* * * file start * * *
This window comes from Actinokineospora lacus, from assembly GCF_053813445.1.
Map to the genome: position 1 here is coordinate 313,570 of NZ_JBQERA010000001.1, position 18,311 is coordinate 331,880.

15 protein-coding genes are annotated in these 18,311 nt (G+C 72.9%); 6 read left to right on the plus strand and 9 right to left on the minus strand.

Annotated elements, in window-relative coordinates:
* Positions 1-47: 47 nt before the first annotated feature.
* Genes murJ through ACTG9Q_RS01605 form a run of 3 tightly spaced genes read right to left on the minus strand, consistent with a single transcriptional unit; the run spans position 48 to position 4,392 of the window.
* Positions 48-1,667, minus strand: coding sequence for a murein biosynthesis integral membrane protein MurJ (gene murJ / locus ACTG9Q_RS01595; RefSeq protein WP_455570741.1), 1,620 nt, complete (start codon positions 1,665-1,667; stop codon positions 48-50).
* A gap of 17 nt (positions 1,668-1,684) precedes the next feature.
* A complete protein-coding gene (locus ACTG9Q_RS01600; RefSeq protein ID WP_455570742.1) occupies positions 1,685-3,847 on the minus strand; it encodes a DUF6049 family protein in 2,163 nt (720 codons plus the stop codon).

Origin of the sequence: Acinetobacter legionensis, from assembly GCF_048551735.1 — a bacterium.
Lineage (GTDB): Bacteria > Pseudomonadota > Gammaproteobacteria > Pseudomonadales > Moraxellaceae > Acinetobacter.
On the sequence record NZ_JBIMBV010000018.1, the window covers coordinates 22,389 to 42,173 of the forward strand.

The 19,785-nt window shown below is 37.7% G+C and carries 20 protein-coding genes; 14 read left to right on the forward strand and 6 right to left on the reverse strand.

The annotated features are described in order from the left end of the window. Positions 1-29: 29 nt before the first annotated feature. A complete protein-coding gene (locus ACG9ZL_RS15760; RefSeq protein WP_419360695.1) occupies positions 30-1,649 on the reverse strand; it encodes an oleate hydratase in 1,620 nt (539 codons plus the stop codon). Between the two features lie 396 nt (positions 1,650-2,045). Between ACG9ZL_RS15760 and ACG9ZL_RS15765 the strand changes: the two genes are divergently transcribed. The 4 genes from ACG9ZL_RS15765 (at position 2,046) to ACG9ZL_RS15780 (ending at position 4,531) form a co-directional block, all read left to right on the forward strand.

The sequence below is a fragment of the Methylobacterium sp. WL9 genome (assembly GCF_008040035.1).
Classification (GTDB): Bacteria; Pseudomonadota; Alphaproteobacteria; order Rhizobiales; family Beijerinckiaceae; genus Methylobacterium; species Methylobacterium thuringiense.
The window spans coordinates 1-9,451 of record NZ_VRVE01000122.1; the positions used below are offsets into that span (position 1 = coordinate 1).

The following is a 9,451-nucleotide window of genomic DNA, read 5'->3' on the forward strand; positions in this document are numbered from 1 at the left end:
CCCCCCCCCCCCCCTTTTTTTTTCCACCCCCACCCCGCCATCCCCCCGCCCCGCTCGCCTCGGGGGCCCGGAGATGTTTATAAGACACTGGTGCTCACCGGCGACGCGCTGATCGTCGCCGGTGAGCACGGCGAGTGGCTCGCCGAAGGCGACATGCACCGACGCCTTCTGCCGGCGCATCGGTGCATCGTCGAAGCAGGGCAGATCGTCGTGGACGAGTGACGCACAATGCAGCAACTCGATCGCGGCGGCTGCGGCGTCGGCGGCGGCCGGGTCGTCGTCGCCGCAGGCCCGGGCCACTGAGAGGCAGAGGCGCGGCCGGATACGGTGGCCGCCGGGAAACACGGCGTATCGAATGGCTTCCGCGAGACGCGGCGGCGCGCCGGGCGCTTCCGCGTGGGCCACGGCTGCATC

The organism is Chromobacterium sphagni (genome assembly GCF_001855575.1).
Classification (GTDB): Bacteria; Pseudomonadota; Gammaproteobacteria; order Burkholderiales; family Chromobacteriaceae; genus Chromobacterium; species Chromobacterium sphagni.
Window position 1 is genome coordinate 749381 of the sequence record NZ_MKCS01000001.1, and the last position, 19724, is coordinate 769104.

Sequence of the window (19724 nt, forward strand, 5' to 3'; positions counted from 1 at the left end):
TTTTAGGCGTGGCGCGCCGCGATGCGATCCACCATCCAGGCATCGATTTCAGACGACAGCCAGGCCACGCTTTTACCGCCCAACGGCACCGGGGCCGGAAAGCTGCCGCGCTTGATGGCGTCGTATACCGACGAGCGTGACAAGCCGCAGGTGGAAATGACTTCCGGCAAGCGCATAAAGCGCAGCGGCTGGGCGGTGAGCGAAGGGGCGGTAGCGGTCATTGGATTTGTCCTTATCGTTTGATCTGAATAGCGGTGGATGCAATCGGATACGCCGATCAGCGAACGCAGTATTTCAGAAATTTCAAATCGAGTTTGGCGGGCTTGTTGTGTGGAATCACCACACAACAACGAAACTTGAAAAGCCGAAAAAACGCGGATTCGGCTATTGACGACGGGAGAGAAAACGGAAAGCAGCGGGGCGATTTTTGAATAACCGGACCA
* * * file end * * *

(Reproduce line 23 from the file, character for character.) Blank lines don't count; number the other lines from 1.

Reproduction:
Sequence of the window (19724 nt, forward strand, 5' to 3'; positions counted from 1 at the left end):